Chronic obstructive pulmonary disease, or COPD, is a chronic inflammatory lung disease which triggers obstructed airflow from the lungs. Some of the most common symptoms of chronic obstructive pulmonary disease include cough, breathing difficulty, wheezing and mucus production. The culprit for this disease is usually a long-term exposure to irritating gases or particulate matter, most often from cigarette smoke. Additionally, people with COPD are susceptible to developing lung cancer, heart disease, and other serious health issues.
There are two conditions which contribute to COPD, emphysema and chronic bronchitis. Emphysema happens when the alveoli at the end of the smallest air passages of the lungs are destroyed due to damaging exposure to cigarette smoke and other irritating gases and particulate matter. On the other hand, chronic bronchitis is inflammation of the lining of the bronchial tubes, which carry air to and from the alveoli of the lungs. It's characterized by daily cough and mucus production. Fortunately, COPD can be treated with proper management.
The symptoms of this chronic inflammatory lung disease aren’t visible until significant lung damage has occurred. They usually become worse with time, especially if the person continues being exposed to smoke. If a person has chronic bronchitis, they might experience a daily cough and mucus production at least three months a year for two consecutive years.
Furthermore, there are other COPD symptoms worth mentioning, such as:
- Blueness of the lips or fingernail beds
- Shortness of breath
- Chest tightness
- A chronic cough
- Lack of energy
- Frequent respiratory infections
- Unintended weight loss
- Swelling in ankles, feet or legs
Likewise, people who have COPD are also likely to experience episodes called exacerbations, during which their symptoms become worse and stay so for at least several days.
When it comes to the causes of chronic obstructive pulmonary disease, the main culprits are tobacco smoke and being exposed to fumes from burning fuel for cooking and heating in poorly ventilated homes. It has been estimated that only about 20 to 30 percent of chronic smokers are likely to develop COPD, while other smokers might develop reduced lung function
The lungs get air through two large tubes, called bronchi, and the air goes first down the windpipe. Inside the lungs, the tubes divide many times into many smaller tubes that end in clusters of tiny air sacs. These air sacs have very thin walls full of tiny blood vessels, which are known as capillaries. Hence, the oxygen you in hale passes into these blood vessels and enters your blood stream, while carbon dioxide is exhaled. The lungs rely on the natural elasticity of the bronchial tubes and air sacs to force air out of your body. However, when COPD occurs, they lose their elasticity, which leaves some air trapped in your lungs when you exhale.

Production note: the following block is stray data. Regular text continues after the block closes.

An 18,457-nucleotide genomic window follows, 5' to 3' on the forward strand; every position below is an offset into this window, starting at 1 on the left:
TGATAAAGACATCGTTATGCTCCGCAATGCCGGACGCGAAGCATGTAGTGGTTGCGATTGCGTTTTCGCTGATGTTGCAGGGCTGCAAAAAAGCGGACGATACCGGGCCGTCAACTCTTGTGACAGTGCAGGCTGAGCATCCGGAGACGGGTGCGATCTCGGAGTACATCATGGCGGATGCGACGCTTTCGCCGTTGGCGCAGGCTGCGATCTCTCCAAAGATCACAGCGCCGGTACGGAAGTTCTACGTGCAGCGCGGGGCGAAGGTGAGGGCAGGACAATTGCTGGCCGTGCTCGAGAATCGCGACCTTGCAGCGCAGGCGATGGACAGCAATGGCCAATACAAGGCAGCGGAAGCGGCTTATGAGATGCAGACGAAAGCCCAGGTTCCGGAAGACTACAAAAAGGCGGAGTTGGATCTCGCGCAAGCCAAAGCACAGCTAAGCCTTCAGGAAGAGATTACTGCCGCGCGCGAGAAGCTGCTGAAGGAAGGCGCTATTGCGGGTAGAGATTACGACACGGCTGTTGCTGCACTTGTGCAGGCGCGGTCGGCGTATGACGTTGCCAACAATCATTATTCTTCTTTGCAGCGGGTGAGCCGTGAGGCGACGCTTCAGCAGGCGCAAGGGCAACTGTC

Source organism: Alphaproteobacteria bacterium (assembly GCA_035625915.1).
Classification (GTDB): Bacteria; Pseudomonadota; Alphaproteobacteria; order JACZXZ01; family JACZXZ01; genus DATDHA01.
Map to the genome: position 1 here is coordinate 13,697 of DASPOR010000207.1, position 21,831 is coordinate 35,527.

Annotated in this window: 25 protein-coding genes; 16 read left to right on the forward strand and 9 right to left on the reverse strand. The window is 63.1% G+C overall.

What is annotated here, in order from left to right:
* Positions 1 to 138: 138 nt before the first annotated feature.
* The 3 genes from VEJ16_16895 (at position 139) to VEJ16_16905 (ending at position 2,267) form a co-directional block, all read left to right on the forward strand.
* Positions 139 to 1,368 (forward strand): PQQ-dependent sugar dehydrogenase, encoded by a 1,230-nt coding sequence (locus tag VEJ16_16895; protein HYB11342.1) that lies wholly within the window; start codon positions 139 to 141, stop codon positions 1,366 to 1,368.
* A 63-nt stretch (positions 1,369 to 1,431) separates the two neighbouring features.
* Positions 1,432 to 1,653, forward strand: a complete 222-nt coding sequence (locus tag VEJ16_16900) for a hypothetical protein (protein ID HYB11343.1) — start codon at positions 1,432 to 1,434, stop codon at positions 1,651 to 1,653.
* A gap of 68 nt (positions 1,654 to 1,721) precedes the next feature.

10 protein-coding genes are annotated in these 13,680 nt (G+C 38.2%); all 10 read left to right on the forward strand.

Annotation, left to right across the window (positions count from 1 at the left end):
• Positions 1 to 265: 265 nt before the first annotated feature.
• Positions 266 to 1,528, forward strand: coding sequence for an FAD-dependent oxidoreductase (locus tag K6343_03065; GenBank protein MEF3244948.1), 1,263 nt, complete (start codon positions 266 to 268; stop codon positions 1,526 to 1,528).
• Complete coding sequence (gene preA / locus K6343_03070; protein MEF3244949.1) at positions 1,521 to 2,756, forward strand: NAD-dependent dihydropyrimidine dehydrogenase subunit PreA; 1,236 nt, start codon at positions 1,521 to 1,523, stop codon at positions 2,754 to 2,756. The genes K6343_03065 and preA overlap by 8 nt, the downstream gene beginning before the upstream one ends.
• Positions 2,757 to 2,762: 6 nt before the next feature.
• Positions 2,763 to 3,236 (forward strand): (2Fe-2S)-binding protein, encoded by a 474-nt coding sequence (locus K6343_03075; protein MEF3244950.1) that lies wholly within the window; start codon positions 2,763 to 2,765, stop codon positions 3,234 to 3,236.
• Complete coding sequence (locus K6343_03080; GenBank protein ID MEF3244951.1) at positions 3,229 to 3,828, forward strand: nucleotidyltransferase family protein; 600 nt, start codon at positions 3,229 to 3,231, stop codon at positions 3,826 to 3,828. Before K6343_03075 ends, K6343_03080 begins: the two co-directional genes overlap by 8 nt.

Furthermore, being exposed to cigarette smoke and other irritants, such as workplace exposure to dusk and fumes, pipe smoke, and air pollution can also attribute to developing COPD. Many people will develop his condition due to genetic susceptibility to the disease. It’s also important to note that a small number of people who have this condition can also develop a genetic disorder that cause slow levels of a protein called alpha-1-antitrypsin. The deficiency of this protein can have an impact on the lungs and the liver.
Risk factors for COPD
Some of the most common risk factors for chronic obstructive pulmonary disease include exposure to tobacco smoke, especially long-term cigarette and marijuana smoking. Additionally, being a person with asthma who smokes significantly increases the risk for the condition. Moreover, being exposed to chemical fumes, vapors and dust in the workplace or fumes from burning fuel can additionally increase the risk for this condition.
Likewise, it’s important to note that COPD might be the culprit for many health complications, such as heart problems, respiratory infections, lung cancer, depression, and high blood pressure in the lung arteries.
Fortunately, it’s quite easy to prevent COPD. As the majority of cases related to COPD are a direct result of cigarette smoking, the best way to prevent it is to stop smoking immediately. Quitting smoking is the best chance for preventing damage to your lungs. However, if COPD is a result of occupational exposure to chemical fumes, you should talk to your supervisor on how to protect yourself. You might also need to use respiratory protective equipment.